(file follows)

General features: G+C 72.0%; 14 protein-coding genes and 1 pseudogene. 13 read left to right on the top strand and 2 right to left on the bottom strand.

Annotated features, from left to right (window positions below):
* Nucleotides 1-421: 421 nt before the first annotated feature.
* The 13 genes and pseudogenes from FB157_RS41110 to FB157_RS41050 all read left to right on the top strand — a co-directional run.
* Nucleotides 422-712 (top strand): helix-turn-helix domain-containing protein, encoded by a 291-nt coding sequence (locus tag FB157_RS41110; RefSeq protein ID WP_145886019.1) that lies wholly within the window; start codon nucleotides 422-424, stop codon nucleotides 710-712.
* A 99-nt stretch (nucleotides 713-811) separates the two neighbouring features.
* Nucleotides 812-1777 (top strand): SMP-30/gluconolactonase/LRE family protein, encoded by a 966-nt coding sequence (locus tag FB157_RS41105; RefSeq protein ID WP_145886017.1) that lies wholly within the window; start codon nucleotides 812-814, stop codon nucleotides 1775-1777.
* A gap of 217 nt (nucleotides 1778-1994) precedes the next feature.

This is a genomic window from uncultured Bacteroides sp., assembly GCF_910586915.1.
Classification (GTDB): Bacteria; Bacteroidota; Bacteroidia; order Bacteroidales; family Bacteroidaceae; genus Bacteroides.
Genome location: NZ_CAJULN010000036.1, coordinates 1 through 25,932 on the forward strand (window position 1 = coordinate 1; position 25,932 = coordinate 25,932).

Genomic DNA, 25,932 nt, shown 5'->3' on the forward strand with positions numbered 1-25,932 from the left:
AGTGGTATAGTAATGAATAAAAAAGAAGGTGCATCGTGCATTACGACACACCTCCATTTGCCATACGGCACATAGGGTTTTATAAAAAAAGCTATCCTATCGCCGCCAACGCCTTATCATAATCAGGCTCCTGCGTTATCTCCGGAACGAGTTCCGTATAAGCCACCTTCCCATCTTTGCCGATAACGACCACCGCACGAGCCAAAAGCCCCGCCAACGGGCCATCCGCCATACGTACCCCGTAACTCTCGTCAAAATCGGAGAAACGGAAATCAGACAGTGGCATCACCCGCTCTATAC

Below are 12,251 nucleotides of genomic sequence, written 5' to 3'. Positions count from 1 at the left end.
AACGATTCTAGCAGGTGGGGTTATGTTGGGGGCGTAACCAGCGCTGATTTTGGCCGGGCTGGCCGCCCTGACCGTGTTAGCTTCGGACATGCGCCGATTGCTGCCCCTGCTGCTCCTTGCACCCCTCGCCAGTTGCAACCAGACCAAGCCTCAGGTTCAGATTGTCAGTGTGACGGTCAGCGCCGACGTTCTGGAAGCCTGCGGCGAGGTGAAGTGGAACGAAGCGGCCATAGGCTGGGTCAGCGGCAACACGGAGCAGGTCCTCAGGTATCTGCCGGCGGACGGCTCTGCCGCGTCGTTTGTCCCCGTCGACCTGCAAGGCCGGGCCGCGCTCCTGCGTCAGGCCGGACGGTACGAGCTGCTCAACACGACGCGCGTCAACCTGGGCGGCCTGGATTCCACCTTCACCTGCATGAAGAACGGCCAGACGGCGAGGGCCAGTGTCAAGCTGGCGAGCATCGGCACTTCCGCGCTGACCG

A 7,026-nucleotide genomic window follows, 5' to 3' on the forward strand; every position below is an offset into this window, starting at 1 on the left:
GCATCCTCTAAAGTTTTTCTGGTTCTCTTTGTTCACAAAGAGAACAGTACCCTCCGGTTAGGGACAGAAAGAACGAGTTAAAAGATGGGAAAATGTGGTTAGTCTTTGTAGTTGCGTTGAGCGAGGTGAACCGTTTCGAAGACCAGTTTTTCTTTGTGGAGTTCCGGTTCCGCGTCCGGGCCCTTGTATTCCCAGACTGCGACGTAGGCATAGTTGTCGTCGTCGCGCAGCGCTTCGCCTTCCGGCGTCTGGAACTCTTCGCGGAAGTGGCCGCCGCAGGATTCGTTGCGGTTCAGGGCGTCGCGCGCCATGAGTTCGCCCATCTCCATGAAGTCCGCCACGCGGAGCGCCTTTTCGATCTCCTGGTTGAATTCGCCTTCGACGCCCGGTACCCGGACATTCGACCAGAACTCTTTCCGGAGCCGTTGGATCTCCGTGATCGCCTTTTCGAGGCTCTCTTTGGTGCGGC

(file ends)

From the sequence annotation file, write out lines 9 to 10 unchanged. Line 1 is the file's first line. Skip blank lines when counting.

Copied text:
This is a genomic window from uncultured Bacteroides sp., assembly GCF_910586915.1.
Classification (GTDB): Bacteria; Bacteroidota; Bacteroidia; order Bacteroidales; family Bacteroidaceae; genus Bacteroides.